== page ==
Based on these findings, the investigators concluded, "Entecavir demonstrated significant histologic, virologic, and biochemical responses in Asian chronic hepatitis B patients who were HBeAg-positive or -negative at week 48."

"The efficacy and safety profile of entecavir in Asians is consistent with its profile in the overall population as previously documented," they added.

Long-term Therapy

In the second poster presentation, C. Pan from Mount Sinai School of Medicine and colleagues looked at the long-term effectiveness of entecavir among treatment-naive Asian patients who participated in Study ETV-022 (receiving 0.5 mg entecavir) and subsequently rolled over into ETV-901 (receiving 1.0 mg entecavir). The analysis included 94 Asian participants with available 240-week (about 4.6 years) data.

Results

The proportion of people with HBV DNA < 300 copies/mL rose steadily over the course of treatment:
 
Week 48: 59%;
Week 96: 84%;
Week 144: 90%;
Week 192: 93%;
Week 240: 95%.
Percentages with ALT <1 x upper limit of normal did not show a consistent pattern:
Week 48: 63%;
Week 96: 75%;
Week 144: 73%;
Week 192: 87%;
Week 240: 76%.
The cumulative rate of HBeAg loss at week 240 was 40%;
The cumulative rate of HBeAg seroconversion was 18%.
Even up to 5 years, no entecavir resistance was detected.
Again, the safety profile for entecavir in this Asian cohort reflected that of the study as a whole.
11% of patients experienced adverse events, but none discontinued therapy for this reason.

"Entecavir through 5 years achieved and maintained high rates of HBV DNA suppression and ALT normalization, with no resistance detected in [nucleoside/nucleotide-naive] HBeAg positive Asian chronic hepatitis B patients," the researchers concluded. "The safety profile of entecavir was consistent with the observations made in the overall population."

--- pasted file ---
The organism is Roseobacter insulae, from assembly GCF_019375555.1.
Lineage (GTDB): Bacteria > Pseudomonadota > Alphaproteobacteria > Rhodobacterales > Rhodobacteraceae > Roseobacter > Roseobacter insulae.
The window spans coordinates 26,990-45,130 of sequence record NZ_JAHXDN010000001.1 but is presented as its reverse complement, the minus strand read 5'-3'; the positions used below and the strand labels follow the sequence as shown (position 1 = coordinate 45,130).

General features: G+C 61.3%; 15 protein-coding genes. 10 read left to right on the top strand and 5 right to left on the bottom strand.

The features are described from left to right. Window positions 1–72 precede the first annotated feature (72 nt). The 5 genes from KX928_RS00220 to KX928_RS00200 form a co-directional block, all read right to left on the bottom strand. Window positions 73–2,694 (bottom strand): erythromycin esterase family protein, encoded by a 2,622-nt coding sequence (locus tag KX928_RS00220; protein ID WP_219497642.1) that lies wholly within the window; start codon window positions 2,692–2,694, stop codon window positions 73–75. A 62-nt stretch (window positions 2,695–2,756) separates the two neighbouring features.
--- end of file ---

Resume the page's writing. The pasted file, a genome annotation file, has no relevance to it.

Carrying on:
Investigator affiliations:

Gish study: Division of Hepatology and Complex GI, California Pacific Medical Center, San Francisco, CA; University of Hawaii, Honolulu, HI; Division of Gastroenterology, Mount Sinai School of Medicine, New York, NY; Center for Liver Disease, Virginia Mason Medical Center, Seattle, WA; Division of Gastroenterology, University of California, Irvine Medical Center, Orange, CA; Queen Mary Hospital, Hong Kong, China; National Cheng Kung University Medical College, Tainan, Taiwan; Severance Hospital, Yonsei University College of Medicine, Seoul, Korea; Research & Development, Bristol-Myers Squibb Company, Wallingford, CT and Plainsboro, NJ; Pfleger Liver Institute, University of California School of Medicine, Los Angeles, CA.

Pan study: Division of Gastroenterology, Mount Sinai School of Medicine, New York, NY; Pfleger Liver Institute, University of California School of Medicine, Los Angeles, CA; Center for Liver Disease, Virginia Mason Medical Center, Seattle, WA; Division of Gastroenterology, University of California, Irvine Medical Center, Orange, CA; National Cheng Kung University Medical College, Tainan, Taiwan; Queen Mary Hospital, Hong Kong, China; Kangnam St. Mary Hospital, Catholic University Medical College, Seoul, Korea; Foothills Provincial General Hospital, University of Calgary, Calgary, Alberta, Canada; Research & Development, Bristol-Myers Squibb Company, Wallingford, CT and Plainsboro, NJ; University of Hawaii, Honolulu, HI.

11/2/10

References

RG Gish, NC Tsai, C Pan, and others. Efficacy and Safety of Entecavir in Nucleos(t)ide Naive Asians with HBeAg-Positive and -Negative Chronic Hepatitis B: Results from Studies ETV-022/027. 61st Annual Meeting of the American Association for the Study of Liver Diseases (AASLD 2010). Boston, October 29-November 2, 2010. Abstract 485.

C Pan, MJ Tong, KV Kowdley, and others. Long-term Entecavir Treatment for up to 5 Years in Asians with HBeAg-positive Nucleos(t)ide naive Chronic Hepatitis B: Results from ETV-022 and -901. 61st Annual Meeting of the American Association for the Study of Liver Diseases (AASLD 2010). Boston, October 29-November 2, 2010. Abstract 478.